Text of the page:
William Langley in Hong Kong
UAE says it intercepted another Houthi missile
William Langley in Hong Kong
The United Arab Emirates said it intercepted another missile fired from Yemen on Monday morning, the third attack in recent weeks, as Houthi rebels in the region escalate their aggression towards the emirates.
The UAE’s defence ministry reported that the missile was intercepted shortly after midnight and that no harm was caused, with fragments of the missile falling outside of populated areas.
It later reported that it had destroyed the platform responsible for launching the missile.
The missile attack did not affect civilian flights in the capital Abu Dhabi, which is the home to international carrier Etihad, the official WAM news service reported.
The attack highlights the growing threat from the Houthis, who have targeted neighbouring Saudi Arabia for years with missile and drone strikes.
The UAE said last week it had intercepted two ballistic missiles fired by Houthi rebels over Abu Dhabi. That followed a similar attack the week before, for which the rebels claimed responsibility.
That assault was the first time the UAE had acknowledged a Houthi attack on its territory, after previously denying rebel claims that they had struck Abu Dhabi’s airport and nuclear power plant.
What to watch in Asia today
William Langley in Hong Kong
India: The country will release an annual economic survey which will include an estimate for gross domestic product growth for the 2021-2022 year.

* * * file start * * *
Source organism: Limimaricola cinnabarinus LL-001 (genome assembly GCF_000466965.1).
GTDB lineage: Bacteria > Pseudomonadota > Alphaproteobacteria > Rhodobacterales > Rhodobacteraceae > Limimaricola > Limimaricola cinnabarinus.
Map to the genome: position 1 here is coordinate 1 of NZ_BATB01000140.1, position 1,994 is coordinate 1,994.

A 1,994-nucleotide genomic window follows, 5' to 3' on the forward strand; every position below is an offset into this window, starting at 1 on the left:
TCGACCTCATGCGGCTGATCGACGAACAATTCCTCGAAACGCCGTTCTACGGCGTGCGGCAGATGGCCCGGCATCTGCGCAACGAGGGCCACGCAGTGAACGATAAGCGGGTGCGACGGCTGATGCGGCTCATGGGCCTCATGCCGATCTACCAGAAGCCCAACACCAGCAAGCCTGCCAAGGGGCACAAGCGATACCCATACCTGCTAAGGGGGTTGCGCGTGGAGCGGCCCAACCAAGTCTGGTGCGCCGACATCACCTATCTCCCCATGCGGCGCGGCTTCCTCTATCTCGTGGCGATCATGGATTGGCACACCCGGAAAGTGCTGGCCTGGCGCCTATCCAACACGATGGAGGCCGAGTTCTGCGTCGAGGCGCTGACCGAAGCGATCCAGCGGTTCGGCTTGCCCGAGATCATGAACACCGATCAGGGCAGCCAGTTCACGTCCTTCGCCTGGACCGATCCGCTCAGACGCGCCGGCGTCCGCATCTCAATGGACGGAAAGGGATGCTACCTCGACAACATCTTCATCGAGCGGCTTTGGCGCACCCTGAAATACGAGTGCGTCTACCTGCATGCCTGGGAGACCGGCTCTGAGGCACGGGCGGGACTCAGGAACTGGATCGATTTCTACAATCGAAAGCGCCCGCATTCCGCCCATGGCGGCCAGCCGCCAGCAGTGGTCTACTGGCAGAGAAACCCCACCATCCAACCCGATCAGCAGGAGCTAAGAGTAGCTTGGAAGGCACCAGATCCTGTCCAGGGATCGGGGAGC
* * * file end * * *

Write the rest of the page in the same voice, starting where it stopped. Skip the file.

Taiwan: Today is the deadline for Globalwafers, the world’s third largest producer of semiconductor wafers, to close on its acquisition of Siltronic. The deal is likely to lapse, however, as Germany has yet to approve the $5.3bn merger.
Lunar new year’s eve: Celebrations for the lunar new year, one of Asia’s most important holidays, begin today, with markets in Hong Kong and Singapore closing at midday. The South Korean stock exchange will close entirely until Thursday, while markets in mainland China are closed all week.
Spotify adds Covid content warnings in bid to quell Rogan boycotts
Anna Nicolaou in New York
Spotify said it would add “content advisory” warnings to podcasts that discussed Covid-19, as the streaming service responded to a backlash against its popular podcaster Joe Rogan.
The company, however, has not removed the December 31 episode of Rogan’s podcast that has triggered the ire of hundreds of doctors and scientists, as well as musicians Neil Young and Joni Mitchell, who have pulled their music from Spotify in protest.
Rogan’s podcast, in which he hosted a virologist who is sceptical of mRNA coronavirus vaccines, did not meet the threshold for violating Spotify’s content rules, the company said.
“Based on the feedback over the last several weeks, it’s become clear to me that we have an obligation to do more to provide balance and access to widely accepted information from the medical and scientific communities guiding us through this unprecedented time”, chief executive Daniel Ek wrote in a blog post on Sunday.